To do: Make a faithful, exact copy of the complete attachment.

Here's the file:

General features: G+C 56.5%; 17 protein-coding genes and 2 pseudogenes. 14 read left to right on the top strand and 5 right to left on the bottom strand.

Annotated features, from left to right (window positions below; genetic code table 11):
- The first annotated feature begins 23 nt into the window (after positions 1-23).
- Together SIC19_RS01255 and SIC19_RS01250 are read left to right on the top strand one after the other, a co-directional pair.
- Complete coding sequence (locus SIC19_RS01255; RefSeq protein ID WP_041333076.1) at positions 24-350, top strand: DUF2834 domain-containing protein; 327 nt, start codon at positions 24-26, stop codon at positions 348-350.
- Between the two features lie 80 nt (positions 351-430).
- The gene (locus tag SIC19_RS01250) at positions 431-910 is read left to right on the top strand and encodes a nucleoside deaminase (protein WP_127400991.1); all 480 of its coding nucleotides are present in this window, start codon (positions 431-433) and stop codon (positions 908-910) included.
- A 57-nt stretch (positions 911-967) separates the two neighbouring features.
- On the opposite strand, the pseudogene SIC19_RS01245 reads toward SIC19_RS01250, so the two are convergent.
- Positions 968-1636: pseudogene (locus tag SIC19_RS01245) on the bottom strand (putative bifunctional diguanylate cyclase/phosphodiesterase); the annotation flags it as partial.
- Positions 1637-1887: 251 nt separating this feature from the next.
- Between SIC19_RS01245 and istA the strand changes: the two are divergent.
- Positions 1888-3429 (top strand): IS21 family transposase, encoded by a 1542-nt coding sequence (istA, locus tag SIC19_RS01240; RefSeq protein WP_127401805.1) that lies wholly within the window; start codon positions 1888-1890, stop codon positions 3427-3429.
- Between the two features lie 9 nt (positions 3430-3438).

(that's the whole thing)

General features: G+C 56.5%; 17 protein-coding genes and 2 pseudogenes. 14 read left to right on the top strand and 5 right to left on the bottom strand.

Annotated features, from left to right (window positions below; genetic code table 11):
- The first annotated feature begins 23 nt into the window (after positions 1-23).
- Together SIC19_RS01255 and SIC19_RS01250 are read left to right on the top strand one after the other, a co-directional pair.
- Complete coding sequence (locus SIC19_RS01255; RefSeq protein ID WP_041333076.1) at positions 24-350, top strand: DUF2834 domain-containing protein; 327 nt, start codon at positions 24-26, stop codon at positions 348-350.
- Between the two features lie 80 nt (positions 351-430).
- The gene (locus tag SIC19_RS01250) at positions 431-910 is read left to right on the top strand and encodes a nucleoside deaminase (protein WP_127400991.1); all 480 of its coding nucleotides are present in this window, start codon (positions 431-433) and stop codon (positions 908-910) included.
- A 57-nt stretch (positions 911-967) separates the two neighbouring features.
- On the opposite strand, the pseudogene SIC19_RS01245 reads toward SIC19_RS01250, so the two are convergent.
- Positions 968-1636: pseudogene (locus tag SIC19_RS01245) on the bottom strand (putative bifunctional diguanylate cyclase/phosphodiesterase); the annotation flags it as partial.
- Positions 1637-1887: 251 nt separating this feature from the next.
- Between SIC19_RS01245 and istA the strand changes: the two are divergent.
- Positions 1888-3429 (top strand): IS21 family transposase, encoded by a 1542-nt coding sequence (istA, locus tag SIC19_RS01240; RefSeq protein WP_127401805.1) that lies wholly within the window; start codon positions 1888-1890, stop codon positions 3427-3429.
- Between the two features lie 9 nt (positions 3430-3438).